Recruitment Risk Index: Canadian Industry Perspective

Learn about the risks faced by Canadian recruiters today

Xref, the cloud-based candidate referencing platform, was launched in 2011 by experienced HR and recruitment professionals. It was developed to address a key industry issue: the inefficiency, inconsistency and vulnerability of the traditional phone-based reference checking process. With hundreds of reference checks passing through the platform every day, Xref is confident the solution it offers clients helps to tackle reference checking pain points and helps clients understand their industry, market, their talent pool, and the solutions available to them. 

Xref commissioned research, to delve into the culture of Canadian job seekers and HR professionals. The study explored the dynamic between the general public and the recruitment/HR industry within the context of applying for jobs, making sound hiring decisions and using reference checks as a critical cross-checking tool. 

The Xref Recruitment Risk Index: a Canadian Industry Perspective shines a spotlight on a significant industry issue that is putting Canadian organisations at risk. The report identifies how the industry is losing out by using a largely outdated approach to reference checking, as well as how flaws in the current system are impacting the industry and Canadian job seekers alike.

The research was able to identify six important points:

  • Unmeasured Talent Loss - Canada has a busy hiring marketplace. Three quarters of the study’s job seeking respondents said they applied for at least two jobs in the last two years, while 27 per cent applied for more than 7 jobs within that same timeframe. 
  • Employment Referencing “Black Hole” - There is a lack of communication during the process which is leaving candidates in the dark about the progress of their application. 
  • Reference Lie Detectors - HR professionals are feeling deceived. Close to 7 in 10 HR professionals reported feeling fairly confident that they were being lied to as they conducted reference checks over the phone.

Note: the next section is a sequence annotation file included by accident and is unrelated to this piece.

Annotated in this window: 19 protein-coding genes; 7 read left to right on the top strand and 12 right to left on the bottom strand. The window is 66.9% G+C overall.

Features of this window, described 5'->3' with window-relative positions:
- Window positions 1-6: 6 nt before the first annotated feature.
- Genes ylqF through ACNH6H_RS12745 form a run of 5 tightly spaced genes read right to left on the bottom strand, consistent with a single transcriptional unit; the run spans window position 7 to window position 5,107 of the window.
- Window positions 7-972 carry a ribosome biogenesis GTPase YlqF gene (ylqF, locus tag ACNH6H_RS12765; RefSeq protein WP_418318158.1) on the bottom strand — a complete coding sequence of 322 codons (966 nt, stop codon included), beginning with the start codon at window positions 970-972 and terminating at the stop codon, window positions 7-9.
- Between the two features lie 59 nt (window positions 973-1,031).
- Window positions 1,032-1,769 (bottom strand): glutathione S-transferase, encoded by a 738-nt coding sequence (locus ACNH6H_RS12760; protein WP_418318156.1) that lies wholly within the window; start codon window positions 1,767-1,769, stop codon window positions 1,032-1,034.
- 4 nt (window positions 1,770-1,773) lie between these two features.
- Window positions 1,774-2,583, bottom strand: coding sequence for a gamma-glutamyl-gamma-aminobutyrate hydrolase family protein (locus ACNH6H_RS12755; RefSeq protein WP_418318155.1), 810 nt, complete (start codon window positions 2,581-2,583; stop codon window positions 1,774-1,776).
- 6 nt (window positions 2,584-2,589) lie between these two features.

• Social Sleuthing - The research found that the social media content and online reputations of job seekers can make or break job offers. What was surprising however was the platform HR professionals admitted to resorting to for that information
  • Unleveraged Data & Value Hypocrisy - The report uncovered a potentially troubling value hypocrisy in reference checking. While reference checking is considered important and is highly valued, it’s also often reported to be inconvenient when the tables are turned and HR personnel assume the role of referee. 
  • Reference Fatigue - Ninety-two per cent of Canadian job seekers said their most recent job applications had been made directly with the employer – indicating that the time-consuming process of collecting and administering reference checks is placed solely on the in-house recruitment team, some of whom may not be fully qualified to take references.

The surveys also revealed that:  

  • 33% of job seekers reported to walking away from an opportunity due to recruitment delays
  • 34% of HR professionals admitted their organisation does not reference consistently
  • 68% of Canadian HR professionals believe they have been lied to during phone references
  • 60% of HR professionals search online or on social media for information on candidates

This study reveals a critical need for the Canadian HR Industry to adopt a transparent, standardised reference checking process.

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Take advantage of this great resource to help gain valuable insight into the challenges that are reported within the Canadian HR Industry and identify the opportunity to create a more consistent hiring process.

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